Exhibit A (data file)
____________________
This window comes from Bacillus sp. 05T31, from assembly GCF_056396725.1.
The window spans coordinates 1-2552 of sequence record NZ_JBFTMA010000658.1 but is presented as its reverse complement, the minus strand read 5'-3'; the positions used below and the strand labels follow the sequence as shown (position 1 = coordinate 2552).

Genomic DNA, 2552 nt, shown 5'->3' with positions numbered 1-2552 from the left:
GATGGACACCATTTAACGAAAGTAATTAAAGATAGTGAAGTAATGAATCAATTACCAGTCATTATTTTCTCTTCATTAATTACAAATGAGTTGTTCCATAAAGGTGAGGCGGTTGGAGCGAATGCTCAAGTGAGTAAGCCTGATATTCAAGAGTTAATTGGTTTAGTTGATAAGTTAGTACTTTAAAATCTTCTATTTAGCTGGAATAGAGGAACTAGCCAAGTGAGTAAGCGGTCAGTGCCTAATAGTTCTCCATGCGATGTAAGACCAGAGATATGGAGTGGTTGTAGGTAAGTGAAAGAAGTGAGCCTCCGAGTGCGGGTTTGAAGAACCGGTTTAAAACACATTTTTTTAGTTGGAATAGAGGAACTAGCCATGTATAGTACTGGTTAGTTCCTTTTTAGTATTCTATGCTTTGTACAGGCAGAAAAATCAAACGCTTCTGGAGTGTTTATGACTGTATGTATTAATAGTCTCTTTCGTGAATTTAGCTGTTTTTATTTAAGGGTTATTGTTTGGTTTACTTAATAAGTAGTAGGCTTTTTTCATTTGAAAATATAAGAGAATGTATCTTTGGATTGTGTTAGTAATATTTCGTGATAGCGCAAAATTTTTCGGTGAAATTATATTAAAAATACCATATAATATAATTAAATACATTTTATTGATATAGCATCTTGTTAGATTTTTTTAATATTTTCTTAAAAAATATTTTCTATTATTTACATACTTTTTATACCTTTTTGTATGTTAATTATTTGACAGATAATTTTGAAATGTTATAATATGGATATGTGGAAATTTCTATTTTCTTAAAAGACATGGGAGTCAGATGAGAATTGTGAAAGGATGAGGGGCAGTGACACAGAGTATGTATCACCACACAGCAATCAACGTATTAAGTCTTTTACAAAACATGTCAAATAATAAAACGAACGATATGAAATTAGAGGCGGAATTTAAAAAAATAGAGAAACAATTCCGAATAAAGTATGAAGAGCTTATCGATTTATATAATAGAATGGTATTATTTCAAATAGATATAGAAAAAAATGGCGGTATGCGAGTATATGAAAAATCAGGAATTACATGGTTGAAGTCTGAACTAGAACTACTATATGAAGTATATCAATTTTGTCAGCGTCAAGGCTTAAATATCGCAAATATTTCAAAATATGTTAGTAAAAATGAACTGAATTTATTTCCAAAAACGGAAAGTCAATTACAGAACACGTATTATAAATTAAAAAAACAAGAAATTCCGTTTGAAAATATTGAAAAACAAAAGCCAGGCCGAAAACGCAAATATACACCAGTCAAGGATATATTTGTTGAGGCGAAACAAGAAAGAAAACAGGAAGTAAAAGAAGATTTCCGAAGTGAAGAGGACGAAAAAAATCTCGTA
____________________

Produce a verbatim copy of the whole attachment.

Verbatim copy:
This window comes from Bacillus sp. 05T31, from assembly GCF_056396725.1.
The window spans coordinates 1-2552 of sequence record NZ_JBFTMA010000658.1 but is presented as its reverse complement, the minus strand read 5'-3'; the positions used below and the strand labels follow the sequence as shown (position 1 = coordinate 2552).

Genomic DNA, 2552 nt, shown 5'->3' with positions numbered 1-2552 from the left:
GATGGACACCATTTAACGAAAGTAATTAAAGATAGTGAAGTAATGAATCAATTACCAGTCATTATTTTCTCTTCATTAATTACAAATGAGTTGTTCCATAAAGGTGAGGCGGTTGGAGCGAATGCTCAAGTGAGTAAGCCTGATATTCAAGAGTTAATTGGTTTAGTTGATAAGTTAGTACTTTAAAATCTTCTATTTAGCTGGAATAGAGGAACTAGCCAAGTGAGTAAGCGGTCAGTGCCTAATAGTTCTCCATGCGATGTAAGACCAGAGATATGGAGTGGTTGTAGGTAAGTGAAAGAAGTGAGCCTCCGAGTGCGGGTTTGAAGAACCGGTTTAAAACACATTTTTTTAGTTGGAATAGAGGAACTAGCCATGTATAGTACTGGTTAGTTCCTTTTTAGTATTCTATGCTTTGTACAGGCAGAAAAATCAAACGCTTCTGGAGTGTTTATGACTGTATGTATTAATAGTCTCTTTCGTGAATTTAGCTGTTTTTATTTAAGGGTTATTGTTTGGTTTACTTAATAAGTAGTAGGCTTTTTTCATTTGAAAATATAAGAGAATGTATCTTTGGATTGTGTTAGTAATATTTCGTGATAGCGCAAAATTTTTCGGTGAAATTATATTAAAAATACCATATAATATAATTAAATACATTTTATTGATATAGCATCTTGTTAGATTTTTTTAATATTTTCTTAAAAAATATTTTCTATTATTTACATACTTTTTATACCTTTTTGTATGTTAATTATTTGACAGATAATTTTGAAATGTTATAATATGGATATGTGGAAATTTCTATTTTCTTAAAAGACATGGGAGTCAGATGAGAATTGTGAAAGGATGAGGGGCAGTGACACAGAGTATGTATCACCACACAGCAATCAACGTATTAAGTCTTTTACAAAACATGTCAAATAATAAAACGAACGATATGAAATTAGAGGCGGAATTTAAAAAAATAGAGAAACAATTCCGAATAAAGTATGAAGAGCTTATCGATTTATATAATAGAATGGTATTATTTCAAATAGATATAGAAAAAAATGGCGGTATGCGAGTATATGAAAAATCAGGAATTACATGGTTGAAGTCTGAACTAGAACTACTATATGAAGTATATCAATTTTGTCAGCGTCAAGGCTTAAATATCGCAAATATTTCAAAATATGTTAGTAAAAATGAACTGAATTTATTTCCAAAAACGGAAAGTCAATTACAGAACACGTATTATAAATTAAAAAAACAAGAAATTCCGTTTGAAAATATTGAAAAACAAAAGCCAGGCCGAAAACGCAAATATACACCAGTCAAGGATATATTTGTTGAGGCGAAACAAGAAAGAAAACAGGAAGTAAAAGAAGATTTCCGAAGTGAAGAGGACGAAAAAAATCTCGTA